When it comes to pet allergies, the number of cat allergies is twice as high as dog allergies. But just because you may be allergic to cats doesn’t mean you can’t learn how to manage your allergy, even when living with one.
What to Do if You’re Experiencing a Cat Allergy
If you’re around a cat and have allergy symptoms like watery eyes, sneezing, or red, itchy skin, you may have a cat allergy. For mild symptoms, an over-the-counter (OTC) medication may help. Nasal steroid sprays and antihistamines temporarily relieve symptoms but do nothing for your allergies long-term.
For those with a more severe allergic reaction, remove the cat from the area and wash your hands after touching it. In cases where you may be more sensitive to cat allergens, getting away from the cat may not be enough. You may need to leave the area.
If you experience swelling in the tongue or throat or have difficulty breathing, seek immediate medical attention.
What Causes a Cat Allergy?
A cat allergy develops when your immune system overreacts to a protein in cat dander, urine, or saliva. This protein is what allergists call sticky. It clings to things like hair, carpets, furniture, and clothing. And because cats spend so much time cleaning themselves, it’s not hard for traces of cat saliva to end up spread throughout a home.
When your immune system responds to the harmless cat protein, it acts as though it’s dangerous. The body induces an immune response in an attempt to get rid of the allergen, which leads to a range of allergy symptoms.
What Are the Symptoms?
Cat allergies can cause a variety of allergy symptoms. Some of the most common include:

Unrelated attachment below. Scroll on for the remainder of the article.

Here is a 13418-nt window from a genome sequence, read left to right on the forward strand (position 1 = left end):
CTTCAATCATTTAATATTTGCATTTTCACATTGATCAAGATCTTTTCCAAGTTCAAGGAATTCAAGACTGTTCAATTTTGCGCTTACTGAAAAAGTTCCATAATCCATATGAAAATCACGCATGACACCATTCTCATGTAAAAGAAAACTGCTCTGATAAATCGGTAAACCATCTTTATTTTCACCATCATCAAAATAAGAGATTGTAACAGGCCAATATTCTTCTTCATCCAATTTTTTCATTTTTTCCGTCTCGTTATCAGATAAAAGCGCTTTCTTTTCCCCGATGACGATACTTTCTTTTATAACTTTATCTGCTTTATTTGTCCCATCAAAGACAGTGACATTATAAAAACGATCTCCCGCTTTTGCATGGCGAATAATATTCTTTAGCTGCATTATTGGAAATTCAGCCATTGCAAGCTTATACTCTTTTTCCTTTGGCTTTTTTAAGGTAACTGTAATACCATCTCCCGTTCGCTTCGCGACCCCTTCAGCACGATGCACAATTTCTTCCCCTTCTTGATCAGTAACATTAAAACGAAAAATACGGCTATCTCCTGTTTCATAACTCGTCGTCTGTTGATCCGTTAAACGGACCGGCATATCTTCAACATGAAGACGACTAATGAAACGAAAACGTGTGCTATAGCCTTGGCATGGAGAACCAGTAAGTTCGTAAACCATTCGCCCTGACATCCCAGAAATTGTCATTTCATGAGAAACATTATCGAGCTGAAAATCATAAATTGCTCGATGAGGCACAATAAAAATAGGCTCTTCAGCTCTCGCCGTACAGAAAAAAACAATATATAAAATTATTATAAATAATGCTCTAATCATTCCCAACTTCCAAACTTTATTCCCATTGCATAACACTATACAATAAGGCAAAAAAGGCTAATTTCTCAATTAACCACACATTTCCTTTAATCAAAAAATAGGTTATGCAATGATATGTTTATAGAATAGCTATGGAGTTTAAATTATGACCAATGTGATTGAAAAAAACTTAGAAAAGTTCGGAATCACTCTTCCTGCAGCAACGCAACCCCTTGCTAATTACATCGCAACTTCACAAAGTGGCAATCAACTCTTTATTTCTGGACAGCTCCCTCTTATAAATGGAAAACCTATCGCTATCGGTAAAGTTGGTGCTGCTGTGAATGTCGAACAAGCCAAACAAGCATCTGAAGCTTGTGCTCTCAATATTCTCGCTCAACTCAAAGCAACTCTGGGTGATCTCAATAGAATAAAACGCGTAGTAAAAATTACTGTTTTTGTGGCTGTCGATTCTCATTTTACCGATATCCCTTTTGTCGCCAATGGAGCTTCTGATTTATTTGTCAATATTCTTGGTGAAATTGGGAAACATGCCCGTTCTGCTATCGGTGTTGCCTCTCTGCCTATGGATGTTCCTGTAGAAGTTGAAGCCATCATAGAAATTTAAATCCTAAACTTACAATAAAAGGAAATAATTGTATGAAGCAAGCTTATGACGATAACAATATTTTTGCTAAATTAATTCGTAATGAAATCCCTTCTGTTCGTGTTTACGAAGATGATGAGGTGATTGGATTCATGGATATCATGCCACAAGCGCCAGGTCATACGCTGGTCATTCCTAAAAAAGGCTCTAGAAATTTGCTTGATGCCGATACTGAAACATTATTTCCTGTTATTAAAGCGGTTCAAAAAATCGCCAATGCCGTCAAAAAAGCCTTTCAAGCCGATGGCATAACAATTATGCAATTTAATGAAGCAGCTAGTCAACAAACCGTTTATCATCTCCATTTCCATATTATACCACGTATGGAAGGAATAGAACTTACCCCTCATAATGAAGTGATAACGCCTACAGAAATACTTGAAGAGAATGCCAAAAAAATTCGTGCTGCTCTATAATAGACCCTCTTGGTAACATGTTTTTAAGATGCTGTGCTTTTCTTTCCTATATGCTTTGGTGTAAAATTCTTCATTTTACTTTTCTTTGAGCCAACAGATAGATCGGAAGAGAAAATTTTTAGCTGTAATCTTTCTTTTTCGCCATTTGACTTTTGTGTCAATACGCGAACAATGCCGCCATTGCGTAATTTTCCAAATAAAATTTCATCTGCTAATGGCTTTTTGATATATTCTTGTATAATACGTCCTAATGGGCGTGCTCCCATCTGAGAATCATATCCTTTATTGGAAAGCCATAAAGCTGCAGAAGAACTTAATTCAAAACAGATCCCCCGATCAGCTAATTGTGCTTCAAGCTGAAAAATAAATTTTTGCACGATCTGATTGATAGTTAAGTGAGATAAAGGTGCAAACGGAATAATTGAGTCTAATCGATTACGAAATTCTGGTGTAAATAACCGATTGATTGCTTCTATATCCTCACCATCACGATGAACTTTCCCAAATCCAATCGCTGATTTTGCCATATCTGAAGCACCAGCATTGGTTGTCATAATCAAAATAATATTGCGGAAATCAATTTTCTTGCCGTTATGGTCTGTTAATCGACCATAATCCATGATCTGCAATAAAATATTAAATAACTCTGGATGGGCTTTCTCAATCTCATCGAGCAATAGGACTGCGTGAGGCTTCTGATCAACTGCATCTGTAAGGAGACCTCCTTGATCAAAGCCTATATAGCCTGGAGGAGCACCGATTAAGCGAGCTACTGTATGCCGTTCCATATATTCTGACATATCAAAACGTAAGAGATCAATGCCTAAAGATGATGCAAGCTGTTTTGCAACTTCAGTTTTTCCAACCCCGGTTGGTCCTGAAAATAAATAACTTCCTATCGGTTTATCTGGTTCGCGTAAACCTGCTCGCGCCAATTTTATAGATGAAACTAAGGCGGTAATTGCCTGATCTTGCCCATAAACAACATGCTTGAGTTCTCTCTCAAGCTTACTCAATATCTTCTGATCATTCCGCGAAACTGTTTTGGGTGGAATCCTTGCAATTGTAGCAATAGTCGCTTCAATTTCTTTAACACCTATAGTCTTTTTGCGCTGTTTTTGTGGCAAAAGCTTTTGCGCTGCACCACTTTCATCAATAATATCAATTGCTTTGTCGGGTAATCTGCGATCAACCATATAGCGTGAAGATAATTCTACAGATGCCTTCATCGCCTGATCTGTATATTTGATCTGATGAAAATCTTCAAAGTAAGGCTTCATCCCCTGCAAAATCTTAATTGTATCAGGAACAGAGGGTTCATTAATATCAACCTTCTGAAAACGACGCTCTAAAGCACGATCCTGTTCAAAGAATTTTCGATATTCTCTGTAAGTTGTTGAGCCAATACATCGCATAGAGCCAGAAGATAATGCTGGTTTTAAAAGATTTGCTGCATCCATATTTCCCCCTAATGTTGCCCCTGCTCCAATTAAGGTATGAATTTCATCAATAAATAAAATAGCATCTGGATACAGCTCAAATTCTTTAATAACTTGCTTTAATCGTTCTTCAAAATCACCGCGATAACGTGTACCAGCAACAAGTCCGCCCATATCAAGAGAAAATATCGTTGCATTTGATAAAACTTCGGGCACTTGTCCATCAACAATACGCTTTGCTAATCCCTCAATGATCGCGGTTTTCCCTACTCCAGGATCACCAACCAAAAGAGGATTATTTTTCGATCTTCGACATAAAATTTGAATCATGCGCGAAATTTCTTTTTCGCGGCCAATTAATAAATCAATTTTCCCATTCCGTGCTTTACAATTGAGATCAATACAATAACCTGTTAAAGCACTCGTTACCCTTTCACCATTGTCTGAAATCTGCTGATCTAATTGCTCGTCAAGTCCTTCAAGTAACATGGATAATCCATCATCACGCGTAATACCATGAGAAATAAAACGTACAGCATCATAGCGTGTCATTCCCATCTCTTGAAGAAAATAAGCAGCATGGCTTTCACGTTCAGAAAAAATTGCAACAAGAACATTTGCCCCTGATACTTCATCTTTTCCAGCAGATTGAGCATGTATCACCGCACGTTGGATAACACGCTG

- Inflammation: As your immune system tries to rid your body of the allergen, it incites inflammation. Your nose, sinuses, and eyelids may feel swollen and tender.
- Itching: This allergic response makes tissues itchy and may affect your eyes, nose, skin, throat, or even your tongue.
- Rash: For many people, cat allergies cause skin irritation that results in a red rash or hives. It often develops on the neck, chest, face, or where you touched the cat.
- Sneezing: Sneezing is one of the most common cat allergy symptoms. It may start as soon as you’re around a cat or, if you have a mild allergy, it may only develop after a few hours of exposure.
- Coughing: For some allergy sufferers, cat allergies mean a nagging cough that may linger even after you’re no longer around the feline.
- Wheezing: Because a cat allergy can cause inflammation to mucus membranes, it can result in wheezing, chest tightness, or shortness of breath.
- Fatigue: When you have untreated allergies, it drains your whole system and can leave you feeling fatigued and exhausted.
What if You Want to Own One?
Cat allergies don’t have to keep you from knowing the joys of cat ownership. But there are things you should think about before you bring home a feline friend.
Consider Hypoallergenic Cat Breeds
- Oriental Shorthair
- Cornish Rex
- Russian Blue